With the rise of new technology in cultivation, growers are being offered all kinds of new control options, for example, new, innovative fittings for lighting. It helps growers to see, preferably in real-time, what all these new techniques are doing to their crops and particularly how the crop responds to them. In this way, they can quickly intervene where necessary. Sensor producer 2Grow has recently noticed that more and more technology companies are discovering the added value of sensors for this reason.
Olivier Begerem and Maxim Dedecker at GreenTech 2019. All team members of 2Grow can be seen here.
Olivier Begerem, manager at the Belgian sensor manufacturer: "We started in the academic world, then also started supplying growers, and now we see that more and more technology companies are also becoming interested in sensors. We are already working together with, among others, producers of substrate products, fog and water systems, and also lighting producers. Everything that affects a plant, we can make clear with our sensors, including sap flow sensors that measure the sap flow, but also stem diameter sensors. It is precisely the combination of measurements that makes a lot clear."
Targeted steering, targeted measuring
Often, the use of a sensor starts with one sensor 'to see what's possible', Olivier notes. "That way, people gain experience with our possibilities. Then you see that, because growers can already control their watering per crane section for example, they also want to place a sensor per crane section. That is also our advice: the grower places the sap flow sensor at the base of the plant, and what we measure there, including fluctuations in stem thickness, we can also translate to what is happening at the top of the plant."
The latter is what Laura Frijters, service manager, does for and together with users. For example, in a recently discussed example of a sap flow sensor in an exposure trial, she was in close contact with grower Ary de Jong of HortiTech. Laura: "He needed to see what his growing choices were doing to the crop because of the LED fixtures he was testing. We can provide real-time insight into this with our sensors."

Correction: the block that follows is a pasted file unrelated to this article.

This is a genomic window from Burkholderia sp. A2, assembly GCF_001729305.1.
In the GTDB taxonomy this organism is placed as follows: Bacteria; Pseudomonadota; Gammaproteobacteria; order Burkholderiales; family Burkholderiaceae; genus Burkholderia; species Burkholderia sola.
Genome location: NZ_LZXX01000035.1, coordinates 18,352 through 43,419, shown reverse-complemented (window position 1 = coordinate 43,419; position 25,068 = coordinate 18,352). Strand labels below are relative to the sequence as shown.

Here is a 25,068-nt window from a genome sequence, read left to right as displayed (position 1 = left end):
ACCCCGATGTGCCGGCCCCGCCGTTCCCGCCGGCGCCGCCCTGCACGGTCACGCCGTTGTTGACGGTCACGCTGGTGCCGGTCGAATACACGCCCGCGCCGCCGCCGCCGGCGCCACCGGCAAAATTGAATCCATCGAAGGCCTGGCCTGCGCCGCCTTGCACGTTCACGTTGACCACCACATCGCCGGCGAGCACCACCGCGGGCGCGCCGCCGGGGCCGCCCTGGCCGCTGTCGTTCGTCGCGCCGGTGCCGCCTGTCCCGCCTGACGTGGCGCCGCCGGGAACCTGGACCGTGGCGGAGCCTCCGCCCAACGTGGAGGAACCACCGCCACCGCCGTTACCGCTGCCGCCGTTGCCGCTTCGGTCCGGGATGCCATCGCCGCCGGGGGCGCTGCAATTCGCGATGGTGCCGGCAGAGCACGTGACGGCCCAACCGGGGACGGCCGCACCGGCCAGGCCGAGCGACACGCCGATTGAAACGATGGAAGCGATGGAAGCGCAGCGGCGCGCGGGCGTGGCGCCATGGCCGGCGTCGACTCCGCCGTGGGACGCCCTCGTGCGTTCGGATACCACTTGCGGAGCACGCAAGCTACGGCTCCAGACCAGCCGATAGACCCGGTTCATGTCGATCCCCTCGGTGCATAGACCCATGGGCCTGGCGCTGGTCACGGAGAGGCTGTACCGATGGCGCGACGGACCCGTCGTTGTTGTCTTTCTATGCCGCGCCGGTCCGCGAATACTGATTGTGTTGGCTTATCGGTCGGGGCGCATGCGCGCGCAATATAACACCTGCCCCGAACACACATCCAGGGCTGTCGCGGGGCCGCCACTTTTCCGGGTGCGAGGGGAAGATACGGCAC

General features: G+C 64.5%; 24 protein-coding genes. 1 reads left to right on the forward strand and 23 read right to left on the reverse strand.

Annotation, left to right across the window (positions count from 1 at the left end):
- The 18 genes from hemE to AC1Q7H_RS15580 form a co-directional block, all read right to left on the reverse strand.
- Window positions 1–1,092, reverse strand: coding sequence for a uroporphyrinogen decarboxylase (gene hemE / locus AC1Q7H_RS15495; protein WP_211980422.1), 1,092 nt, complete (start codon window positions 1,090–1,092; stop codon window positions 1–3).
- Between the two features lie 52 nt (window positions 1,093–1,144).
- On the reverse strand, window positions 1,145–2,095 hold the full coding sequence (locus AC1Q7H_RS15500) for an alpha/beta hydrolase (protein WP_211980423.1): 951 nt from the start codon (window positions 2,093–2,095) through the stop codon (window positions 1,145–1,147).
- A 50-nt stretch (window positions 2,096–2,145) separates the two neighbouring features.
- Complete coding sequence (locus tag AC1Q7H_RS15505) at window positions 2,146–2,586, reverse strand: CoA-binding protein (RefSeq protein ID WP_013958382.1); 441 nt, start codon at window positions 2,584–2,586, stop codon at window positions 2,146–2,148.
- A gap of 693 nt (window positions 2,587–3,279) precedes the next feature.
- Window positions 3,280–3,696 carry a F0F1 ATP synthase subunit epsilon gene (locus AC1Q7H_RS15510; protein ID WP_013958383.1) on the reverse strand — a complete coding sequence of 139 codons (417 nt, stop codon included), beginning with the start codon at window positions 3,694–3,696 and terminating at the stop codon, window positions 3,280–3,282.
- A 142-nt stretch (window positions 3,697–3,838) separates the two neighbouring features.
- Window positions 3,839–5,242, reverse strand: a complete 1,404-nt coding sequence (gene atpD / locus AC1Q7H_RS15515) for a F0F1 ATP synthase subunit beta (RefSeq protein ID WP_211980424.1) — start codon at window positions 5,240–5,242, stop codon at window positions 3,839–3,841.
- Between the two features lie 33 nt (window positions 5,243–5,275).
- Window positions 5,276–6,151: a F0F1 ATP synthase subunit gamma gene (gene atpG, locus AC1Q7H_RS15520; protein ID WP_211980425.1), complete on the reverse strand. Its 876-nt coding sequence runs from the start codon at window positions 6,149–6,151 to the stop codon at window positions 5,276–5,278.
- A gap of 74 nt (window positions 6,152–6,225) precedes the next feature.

The sensors from 2Grow will be sold in the package with the Climalux fixtures, along with also guidance from HortiTech, which is currently doing the tests with the fixtures. In the photo: Ary de Jong (HortiTech) and Laura Frijters (2Grow) in this summer's cucumber trial with the Climalux fixtures
The growers themselves can follow the figures and Laura can also watch from a distance if she wishes. "Together, Ary and I discovered, for example, in a winter cucumber crop, that there was a completely different water demand under the lights. This is because, when using LED lights, there is generally less heat at the head, which means that the plant becomes less active and therefore evaporates less. If the grower, in that case, were to give the usual watering, you would, as it were, blow up the plant. You can find that out with our stem diameter sensor. Ary has now learned to grow differently using the data from our sensors."
It is not only growers with lighting who can benefit from sensors. Growers without lighting and even growers with outdoor crops can use the sensors. However, Olivier believes that the more buttons growers have to turn and control, the greater the added value of sensors. "That is why vertical farming is the holy grail for us. As a grower, you can actually switch off all external factors and control everything yourself. That's when sensors come in very handy."